Will the economic recession convert Whole Foods from a powerhouse into a poorhouse?
There’s been a lot of talk lately about whether shoppers are still willing to pay a premium for organic (or whether they’ll go out back and join the freegans). As the Big Money notes, “No grocer is more at the mercy of the economy’s whims than Whole Foods. And no grocer is more exposed to long-term harm from what will hopefully be a short-lived recession.” Last week, this “onetime Wall Street darling” (subscription required), as the Wall Street Journal calls it, announced that its profits last quarter dropped by a remarkable 96 percent. Meanwhile, the company is struggling to absorb its new Wild Oats stores while simultaneously fighting the Federal Trade Commission, which is still trying to stop the Wild Oats acquisition: The FTC’s case against Whole Foods is scheduled to go to court in February.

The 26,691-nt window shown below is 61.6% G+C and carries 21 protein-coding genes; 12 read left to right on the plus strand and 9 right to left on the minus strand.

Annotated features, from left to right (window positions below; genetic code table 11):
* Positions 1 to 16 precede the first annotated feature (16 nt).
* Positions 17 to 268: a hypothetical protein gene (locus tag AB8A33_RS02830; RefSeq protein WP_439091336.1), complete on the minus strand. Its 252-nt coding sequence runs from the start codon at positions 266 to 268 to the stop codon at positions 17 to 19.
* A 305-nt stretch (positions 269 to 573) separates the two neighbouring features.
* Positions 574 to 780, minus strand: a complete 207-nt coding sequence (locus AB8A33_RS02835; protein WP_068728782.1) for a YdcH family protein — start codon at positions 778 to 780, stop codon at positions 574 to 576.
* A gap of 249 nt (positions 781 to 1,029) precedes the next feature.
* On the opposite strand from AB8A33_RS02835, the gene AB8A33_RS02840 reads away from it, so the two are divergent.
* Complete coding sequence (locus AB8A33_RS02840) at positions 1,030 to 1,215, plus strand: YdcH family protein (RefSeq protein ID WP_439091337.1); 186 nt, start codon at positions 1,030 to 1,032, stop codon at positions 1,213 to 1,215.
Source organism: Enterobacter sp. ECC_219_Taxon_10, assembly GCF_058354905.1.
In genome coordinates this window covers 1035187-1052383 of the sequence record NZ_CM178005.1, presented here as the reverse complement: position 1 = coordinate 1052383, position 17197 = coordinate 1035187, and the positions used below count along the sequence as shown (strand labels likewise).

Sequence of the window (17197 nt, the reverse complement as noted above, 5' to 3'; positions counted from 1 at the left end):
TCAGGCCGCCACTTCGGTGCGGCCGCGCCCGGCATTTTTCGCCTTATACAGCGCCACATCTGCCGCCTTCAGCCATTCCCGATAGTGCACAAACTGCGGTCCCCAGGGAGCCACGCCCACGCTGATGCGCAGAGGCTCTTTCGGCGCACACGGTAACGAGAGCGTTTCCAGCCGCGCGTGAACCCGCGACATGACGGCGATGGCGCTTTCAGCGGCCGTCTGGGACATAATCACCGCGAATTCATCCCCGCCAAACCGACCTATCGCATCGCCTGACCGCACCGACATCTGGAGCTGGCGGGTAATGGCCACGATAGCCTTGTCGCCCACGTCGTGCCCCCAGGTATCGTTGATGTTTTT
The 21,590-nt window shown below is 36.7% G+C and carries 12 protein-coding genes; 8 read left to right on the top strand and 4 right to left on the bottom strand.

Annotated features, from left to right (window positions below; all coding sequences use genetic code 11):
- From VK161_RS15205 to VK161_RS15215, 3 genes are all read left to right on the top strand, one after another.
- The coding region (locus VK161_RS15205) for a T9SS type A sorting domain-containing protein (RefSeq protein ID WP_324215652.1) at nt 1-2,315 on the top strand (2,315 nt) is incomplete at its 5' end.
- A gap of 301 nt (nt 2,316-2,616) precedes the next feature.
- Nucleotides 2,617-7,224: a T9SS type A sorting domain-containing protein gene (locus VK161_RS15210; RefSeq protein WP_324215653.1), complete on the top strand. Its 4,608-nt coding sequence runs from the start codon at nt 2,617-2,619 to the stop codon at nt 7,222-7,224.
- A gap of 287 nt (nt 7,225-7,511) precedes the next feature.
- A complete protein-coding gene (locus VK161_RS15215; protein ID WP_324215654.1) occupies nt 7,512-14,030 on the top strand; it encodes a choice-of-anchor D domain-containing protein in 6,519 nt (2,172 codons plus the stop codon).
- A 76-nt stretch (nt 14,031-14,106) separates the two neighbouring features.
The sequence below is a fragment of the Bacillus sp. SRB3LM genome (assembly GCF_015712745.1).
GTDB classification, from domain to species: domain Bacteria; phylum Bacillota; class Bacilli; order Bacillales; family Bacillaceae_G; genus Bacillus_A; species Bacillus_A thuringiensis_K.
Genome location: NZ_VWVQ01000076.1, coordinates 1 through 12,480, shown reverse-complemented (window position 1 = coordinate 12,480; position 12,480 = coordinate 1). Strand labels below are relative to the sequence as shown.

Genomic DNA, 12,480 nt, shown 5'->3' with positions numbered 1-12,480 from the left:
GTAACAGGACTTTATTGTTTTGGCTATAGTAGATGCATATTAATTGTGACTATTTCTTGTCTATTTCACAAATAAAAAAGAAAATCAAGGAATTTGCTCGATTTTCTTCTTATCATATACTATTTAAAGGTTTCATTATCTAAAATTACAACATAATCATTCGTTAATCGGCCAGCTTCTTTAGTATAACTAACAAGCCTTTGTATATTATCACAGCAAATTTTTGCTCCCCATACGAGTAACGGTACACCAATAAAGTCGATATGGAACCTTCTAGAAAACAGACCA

In this economic climate, the company’s biggest problem may be its nickname: Whole Paycheck. That’s why, according to the Journal, this summer “it launched a ‘Whole Deal’ newsletter and Web site filled with tips on saving money at its stores. It also has been offering customers budget-focused store tours.” The Journal doesn’t say if those tour guides have succeeded in keeping a straight face.